“See,” I said. “It’s starting.”

Mr. Shrink was blinking. His face was pale.

“What the hell are you talking about?” he said.

“They just censored the news.” I said. “Pretty soon there won’t be any more news. Then the other programs will go away. Television will cease.”

“You’re stark raving mad,” he said.

The television set came back on. The same bland angry face was there:

AS OF THIS MOMENT, ALL TELEVISION PROGRAMMING WILL STOP. THERE WILL ONLY BE GOVERNMENT ANNOUNCEMENTS. WE ARE IN A CRISIS. WE WILL KEEP YOU UPDATED.

The set turned off.

The shrink sat down hard in his chair. He looked straight at me.

“What’s going on?” he said.

“Well, Doc,” I said, “apparently we’re all heading for the Void.”

“No!” he said. “There has to be television!”

“No,” I said. You’re off the mark there. There doesn’t have to be television. There only has to be government. Do you see? Government is the last stand against people being by themselves thinking their own thoughts.”

“What thoughts?” he said.

“Looks like we’re about to find out. But I don’t think it’s going to be pretty. Like I said, the war is only a television event. Without war, we all hit the Big Nothing. That’s where we’re just…wherever we are.”

“AND WHERE IS THAT?”

“In the reality that is finally real.”

He shook his head vigorously. I thought he was going to dislocate his spine.

“WE’VE GOT TO HAVE WAR SO WE CAN HAVE TELEVISION,” he said.

“Now you’re getting it,” I said. “When did that idea first occur to you? Was it just now…or was there a time, perhaps, in childhood when you realized it?”

He leaned back in his chair and took a deep breath and let it out.

“I remember when I was nine,” he said. “I was all alone in the house. My parents had gone down the street to see a neighbor. I didn’t want to go. I was sitting in the living room watching the news. I suddenly wondered what would happen if there wasn’t any news.”

“You mean you wondered what would happen if there was nothing newsworthy to report?”

He closed his eyes.

“No,” he said. “I just wondered what would happen to people if the news stopped.”

“And how did you feel when you had that thought?”

“I felt happy. I don’t know why. Then I felt guilty.”

“You felt guilty?” I said. “Why?”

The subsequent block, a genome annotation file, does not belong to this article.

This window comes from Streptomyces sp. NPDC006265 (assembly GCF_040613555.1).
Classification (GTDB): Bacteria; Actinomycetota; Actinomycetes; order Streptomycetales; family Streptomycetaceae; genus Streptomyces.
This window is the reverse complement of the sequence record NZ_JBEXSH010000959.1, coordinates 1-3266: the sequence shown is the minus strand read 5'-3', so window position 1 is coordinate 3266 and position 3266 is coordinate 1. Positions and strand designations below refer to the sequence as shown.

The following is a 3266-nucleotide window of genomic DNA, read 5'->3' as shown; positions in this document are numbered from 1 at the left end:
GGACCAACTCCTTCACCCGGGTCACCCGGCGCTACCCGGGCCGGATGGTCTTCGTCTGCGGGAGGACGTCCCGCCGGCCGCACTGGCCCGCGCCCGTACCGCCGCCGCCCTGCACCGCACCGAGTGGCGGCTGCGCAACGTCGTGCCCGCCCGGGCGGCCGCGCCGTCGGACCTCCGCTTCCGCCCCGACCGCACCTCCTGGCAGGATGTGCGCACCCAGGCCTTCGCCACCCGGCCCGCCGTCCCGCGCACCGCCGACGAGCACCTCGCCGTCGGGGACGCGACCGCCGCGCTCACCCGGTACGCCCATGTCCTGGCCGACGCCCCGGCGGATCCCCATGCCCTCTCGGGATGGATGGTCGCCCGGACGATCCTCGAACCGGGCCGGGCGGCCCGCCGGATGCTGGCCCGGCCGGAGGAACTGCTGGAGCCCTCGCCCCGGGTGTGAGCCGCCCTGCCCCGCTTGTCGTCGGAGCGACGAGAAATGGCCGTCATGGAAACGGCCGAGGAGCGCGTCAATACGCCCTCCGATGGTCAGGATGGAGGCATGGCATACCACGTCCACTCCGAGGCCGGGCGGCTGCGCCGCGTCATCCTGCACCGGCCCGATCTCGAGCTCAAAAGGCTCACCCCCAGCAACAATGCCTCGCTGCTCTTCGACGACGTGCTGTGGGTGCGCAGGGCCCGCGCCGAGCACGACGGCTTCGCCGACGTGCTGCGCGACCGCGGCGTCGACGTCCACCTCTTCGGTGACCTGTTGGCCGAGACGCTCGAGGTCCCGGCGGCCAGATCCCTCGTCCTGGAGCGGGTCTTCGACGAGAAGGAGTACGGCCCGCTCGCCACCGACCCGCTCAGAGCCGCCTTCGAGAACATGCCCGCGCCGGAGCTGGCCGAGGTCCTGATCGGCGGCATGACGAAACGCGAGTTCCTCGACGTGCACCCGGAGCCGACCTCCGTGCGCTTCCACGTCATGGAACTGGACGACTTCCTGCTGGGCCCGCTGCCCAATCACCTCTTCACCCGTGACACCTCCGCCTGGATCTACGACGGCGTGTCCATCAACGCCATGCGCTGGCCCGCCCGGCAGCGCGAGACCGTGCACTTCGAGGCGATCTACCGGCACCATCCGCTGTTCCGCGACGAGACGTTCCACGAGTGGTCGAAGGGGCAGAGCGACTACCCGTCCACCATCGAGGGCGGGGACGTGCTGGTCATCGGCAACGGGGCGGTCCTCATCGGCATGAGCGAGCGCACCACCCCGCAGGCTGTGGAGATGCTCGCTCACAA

He paused, then opened his eyes and looked at his hands.

“I think I felt guilty because I felt…powerless. I wanted to…invent my own news. I wanted to invent a completely different kind of news. But I didn’t think I could. The networks were too strong. I didn’t see how I could go up against them.”

“That’s interesting,” I said.

“Yes,” he said. “It is. Even at that age, I saw we were all living in a bubble.”

“And war reinforces that bubble.”

“But,” he said, “war is real. People die.”

“Of course it is. Of course they do. But if they can’t put it on television, then what?”

He thought about it.

“Then we might wake up,” he said. “They’d keep killing lots of people and we’d wake up, and then something different would happen. I don’t know what it would be, but…”

He smiled. He reached into his jacket pocket and took out a pistol. He checked the load and extended his arm. He fired three shots into the television set. The screen exploded.

He laid the gun down on the desk.

We sat there for a minute.

“Listen,” he said, “can I come back next week? Do you have an opening? Same day, same time?”

“Of course, Doc,” I said. “I’ll be here. But listen. Those psychiatric journals you keep stealing from the library? Try to ease off on that. I wouldn’t want you to be in jail and miss your appointment. Your parole officer is a bit of a hard-ass.”

He stood up and looked around the office.

“We might be getting somewhere,” he said.

“Yes,” I said. “Good work today. See you next week.”

We had a long road ahead of us, but for the first time, I believed we were making progress.

Jon Rappoport

The author of two explosive collections, THE MATRIX REVEALED and EXIT FROM THE MATRIX, Jon was a candidate for a US Congressional seat in the 29th District of California. Nominated for a Pulitzer Prize, he has worked as an investigative reporter for 30 years, writing articles on politics, medicine, and health for CBS Healthwatch, LA Weekly, Spin Magazine, Stern, and other newspapers and magazines in the US and Europe. Jon has delivered lectures and seminars on global politics, health, logic, and creative power to audiences around the world. You can sign up for his free emails atwww.nomorefakenews.com

This article was posted: Tuesday, September 10, 2013 at 4:32 am